TN 38 (01-12)

GN 00306.570 New Mexico Intestacy Law

A. Prior to 07/01/86, child or father acquires status of child or parent if:

  1. parents intermarry; or

  2. (I) the father has recognized the child in writing signed by reputed father (in presence of two competent witnesses) showing upon its face that it was signed with intent to recognize child as heir (NOTE: if the NH died, or child's application was filed in a life case, before 06/14/47, recognition may have been either general and notorious, or in a signed writing); or

  3. (I) on and after 07/01/76:

    1. the natural parents participated in a marriage ceremony before or after the birth of the child, even though the attempted marriage is void; or

    2. the father has recognized child and recognition has been either (1) general and notorious, or (2) in writing signed by reputed father showing upon its face that it was signed with intent to recognize child as heir; or

    3. the child's paternity is established by an adjudication before the father's death by a preponderance of the evidence, or is established thereafter by a preponderance of the evidence.

However, father acquires status of parent under 2. above only if recognition of relationship has been mutual, and under 3.c. above only if he has openly treated the child as his and has not refused to support the child.

If the writing referred to in 2. and 3.b. above has been lost or destroyed, declarations of deceased persons may be used to prove such loss or destruction, the existence and contents of the writing, and its genuineness if the declarations are corroborated by proof of the father's general and notorious recognition of the child.

B. Effective 07/01/86 to 12/31/2009, child or father acquires status of child or parent if:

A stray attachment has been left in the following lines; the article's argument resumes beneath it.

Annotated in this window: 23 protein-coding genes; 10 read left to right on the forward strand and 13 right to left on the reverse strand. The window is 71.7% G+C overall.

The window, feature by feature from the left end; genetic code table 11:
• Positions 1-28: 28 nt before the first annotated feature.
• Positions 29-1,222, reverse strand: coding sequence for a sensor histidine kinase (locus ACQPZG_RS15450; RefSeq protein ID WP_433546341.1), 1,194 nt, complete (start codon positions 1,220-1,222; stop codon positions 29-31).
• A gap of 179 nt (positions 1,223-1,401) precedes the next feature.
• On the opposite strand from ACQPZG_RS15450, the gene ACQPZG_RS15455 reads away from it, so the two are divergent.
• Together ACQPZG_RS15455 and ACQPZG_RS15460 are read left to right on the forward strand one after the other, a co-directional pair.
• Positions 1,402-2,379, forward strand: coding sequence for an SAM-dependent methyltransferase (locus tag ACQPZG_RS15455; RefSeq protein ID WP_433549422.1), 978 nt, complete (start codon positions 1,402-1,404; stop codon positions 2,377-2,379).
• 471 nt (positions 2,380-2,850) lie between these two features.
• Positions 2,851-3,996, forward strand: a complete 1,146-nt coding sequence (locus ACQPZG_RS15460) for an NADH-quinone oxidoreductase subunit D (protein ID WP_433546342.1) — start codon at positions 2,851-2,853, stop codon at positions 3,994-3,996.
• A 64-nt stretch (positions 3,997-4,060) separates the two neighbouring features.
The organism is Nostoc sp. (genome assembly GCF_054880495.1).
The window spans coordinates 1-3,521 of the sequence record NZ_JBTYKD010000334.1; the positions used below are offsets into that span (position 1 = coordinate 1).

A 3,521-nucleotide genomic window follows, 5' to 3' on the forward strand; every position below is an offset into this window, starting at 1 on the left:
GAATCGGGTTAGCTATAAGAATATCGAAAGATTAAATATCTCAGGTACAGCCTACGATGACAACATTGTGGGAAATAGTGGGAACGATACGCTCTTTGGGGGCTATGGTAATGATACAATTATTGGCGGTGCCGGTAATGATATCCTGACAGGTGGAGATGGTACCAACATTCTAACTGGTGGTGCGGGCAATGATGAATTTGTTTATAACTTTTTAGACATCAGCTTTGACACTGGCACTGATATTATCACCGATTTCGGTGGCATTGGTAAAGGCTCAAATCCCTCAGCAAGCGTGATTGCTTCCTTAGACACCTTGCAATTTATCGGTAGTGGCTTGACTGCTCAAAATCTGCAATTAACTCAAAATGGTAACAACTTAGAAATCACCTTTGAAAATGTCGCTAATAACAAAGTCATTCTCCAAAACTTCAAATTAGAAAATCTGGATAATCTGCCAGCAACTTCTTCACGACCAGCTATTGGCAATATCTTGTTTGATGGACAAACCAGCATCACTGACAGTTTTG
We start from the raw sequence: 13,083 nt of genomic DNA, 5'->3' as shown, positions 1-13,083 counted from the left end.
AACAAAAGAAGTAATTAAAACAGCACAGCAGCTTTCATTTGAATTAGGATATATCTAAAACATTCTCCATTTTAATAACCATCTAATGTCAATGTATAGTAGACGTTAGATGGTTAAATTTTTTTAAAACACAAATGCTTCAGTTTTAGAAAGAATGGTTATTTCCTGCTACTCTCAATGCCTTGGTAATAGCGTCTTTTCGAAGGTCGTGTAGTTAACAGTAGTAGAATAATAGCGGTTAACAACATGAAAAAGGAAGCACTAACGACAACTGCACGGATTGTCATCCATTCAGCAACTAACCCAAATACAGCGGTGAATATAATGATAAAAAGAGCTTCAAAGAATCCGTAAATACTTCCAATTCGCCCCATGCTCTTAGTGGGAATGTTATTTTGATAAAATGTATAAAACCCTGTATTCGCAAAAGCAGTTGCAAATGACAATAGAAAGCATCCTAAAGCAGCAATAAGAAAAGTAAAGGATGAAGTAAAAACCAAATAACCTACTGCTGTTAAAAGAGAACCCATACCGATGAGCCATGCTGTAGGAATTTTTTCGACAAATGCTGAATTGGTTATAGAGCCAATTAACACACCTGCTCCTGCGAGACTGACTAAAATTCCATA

1. the alleged father and the child's natural mother are or have been married to each other and the child is born during the marriage or within 300 days after the marriage is terminated by death, annulment, declaration of invalidity or divorce, or after a decree of separation is entered by a court; *or

  2. before the child's birth, the alleged father and the child's natural mother have attempted to marry each other by a marriage solemnized in apparent compliance with law, although the attempted marriage is or could be declared invalid, and:

    1. if the attempted marriage could be declared invalid only by a court, the child is born during the attempted marriage or within 300 days after its termination by death, annulment, declaration of invalidity or divorce; or

    2. if the attempted marriage is invalid without a court order, the child is born within 300 days after the termination of cohabitation;* or

  3. after the child's birth, the alleged father and the child's natural mother have married or attempted to marry each other by a marriage solemnized in apparent compliance with law, although the attempted marriage is or could be declared invalid, and:

    1. the alleged father has acknowledged his paternity of the child in writing filed with the Vital Statistics Bureau of the Public Health Division of the Department of Health; or

    2. with his consent, the alleged father is named as the child's father on the child's birth certificate; or